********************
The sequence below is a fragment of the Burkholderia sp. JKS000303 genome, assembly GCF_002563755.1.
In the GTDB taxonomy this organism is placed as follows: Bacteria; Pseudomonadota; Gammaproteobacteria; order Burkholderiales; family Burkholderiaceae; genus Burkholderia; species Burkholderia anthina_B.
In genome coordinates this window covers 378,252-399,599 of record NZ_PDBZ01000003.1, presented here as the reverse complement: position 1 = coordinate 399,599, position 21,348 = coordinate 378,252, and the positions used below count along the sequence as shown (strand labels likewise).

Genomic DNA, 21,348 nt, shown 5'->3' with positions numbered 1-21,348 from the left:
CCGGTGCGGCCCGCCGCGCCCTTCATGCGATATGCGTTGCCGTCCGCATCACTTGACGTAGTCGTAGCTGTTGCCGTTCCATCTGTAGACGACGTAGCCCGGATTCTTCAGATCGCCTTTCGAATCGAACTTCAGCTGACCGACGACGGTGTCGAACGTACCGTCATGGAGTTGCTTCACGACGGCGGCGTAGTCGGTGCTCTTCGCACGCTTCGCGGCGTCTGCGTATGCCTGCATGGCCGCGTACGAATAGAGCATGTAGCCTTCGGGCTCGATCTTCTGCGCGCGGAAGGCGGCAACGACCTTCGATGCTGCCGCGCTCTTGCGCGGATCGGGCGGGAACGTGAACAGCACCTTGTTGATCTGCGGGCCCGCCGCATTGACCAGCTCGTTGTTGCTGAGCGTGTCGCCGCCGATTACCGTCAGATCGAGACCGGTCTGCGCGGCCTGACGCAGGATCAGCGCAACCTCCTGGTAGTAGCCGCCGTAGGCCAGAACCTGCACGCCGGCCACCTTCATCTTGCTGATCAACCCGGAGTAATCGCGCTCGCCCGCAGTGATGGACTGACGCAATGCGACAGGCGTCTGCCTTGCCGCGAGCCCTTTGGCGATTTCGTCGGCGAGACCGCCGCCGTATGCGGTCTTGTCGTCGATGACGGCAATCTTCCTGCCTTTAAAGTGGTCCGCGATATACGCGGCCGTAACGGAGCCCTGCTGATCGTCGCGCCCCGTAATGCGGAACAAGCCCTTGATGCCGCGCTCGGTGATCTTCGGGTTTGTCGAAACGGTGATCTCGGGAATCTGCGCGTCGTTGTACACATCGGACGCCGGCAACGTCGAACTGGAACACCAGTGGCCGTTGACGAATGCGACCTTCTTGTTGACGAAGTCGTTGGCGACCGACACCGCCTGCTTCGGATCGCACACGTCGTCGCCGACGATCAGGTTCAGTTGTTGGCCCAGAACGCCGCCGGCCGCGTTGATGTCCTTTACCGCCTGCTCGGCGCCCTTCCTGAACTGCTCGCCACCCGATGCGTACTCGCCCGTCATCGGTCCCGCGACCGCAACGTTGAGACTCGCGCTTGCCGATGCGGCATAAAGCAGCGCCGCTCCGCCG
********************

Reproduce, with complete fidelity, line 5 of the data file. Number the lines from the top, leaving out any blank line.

CCGGTGCGGCCCGCCGCGCCCTTCATGCGATATGCGTTGCCGTCCGCATCACTTGACGTAGTCGTAGCTGTTGCCGTTCCATCTGTAGACGACGTAGCCCGGATTCTTCAGATCGCCTTTCGAATCGAACTTCAGCTGACCGACGACGGTGTCGAACGTACCGTCATGGAGTTGCTTCACGACGGCGGCGTAGTCGGTGCTCTTCGCACGCTTCGCGGCGTCTGCGTATGCCTGCATGGCCGCGTACGAATAGAGCATGTAGCCTTCGGGCTCGATCTTCTGCGCGCGGAAGGCGGCAACGACCTTCGATGCTGCCGCGCTCTTGCGCGGATCGGGCGGGAACGTGAACAGCACCTTGTTGATCTGCGGGCCCGCCGCATTGACCAGCTCGTTGTTGCTGAGCGTGTCGCCGCCGATTACCGTCAGATCGAGACCGGTCTGCGCGGCCTGACGCAGGATCAGCGCAACCTCCTGGTAGTAGCCGCCGTAGGCCAGAACCTGCACGCCGGCCACCTTCATCTTGCTGATCAACCCGGAGTAATCGCGCTCGCCCGCAGTGATGGACTGACGCAATGCGACAGGCGTCTGCCTTGCCGCGAGCCCTTTGGCGATTTCGTCGGCGAGACCGCCGCCGTATGCGGTCTTGTCGTCGATGACGGCAATCTTCCTGCCTTTAAAGTGGTCCGCGATATACGCGGCCGTAACGGAGCCCTGCTGATCGTCGCGCCCCGTAATGCGGAACAAGCCCTTGATGCCGCGCTCGGTGATCTTCGGGTTTGTCGAAACGGTGATCTCGGGAATCTGCGCGTCGTTGTACACATCGGACGCCGGCAACGTCGAACTGGAACACCAGTGGCCGTTGACGAATGCGACCTTCTTGTTGACGAAGTCGTTGGCGACCGACACCGCCTGCTTCGGATCGCACACGTCGTCGCCGACGATCAGGTTCAGTTGTTGGCCCAGAACGCCGCCGGCCGCGTTGATGTCCTTTACCGCCTGCTCGGCGCCCTTCCTGAACTGCTCGCCACCCGATGCGTACTCGCCCGTCATCGGTCCCGCGACCGCAACGTTGAGACTCGCGCTTGCCGATGCGGCATAAAGCAGCGCCGCTCCGCCG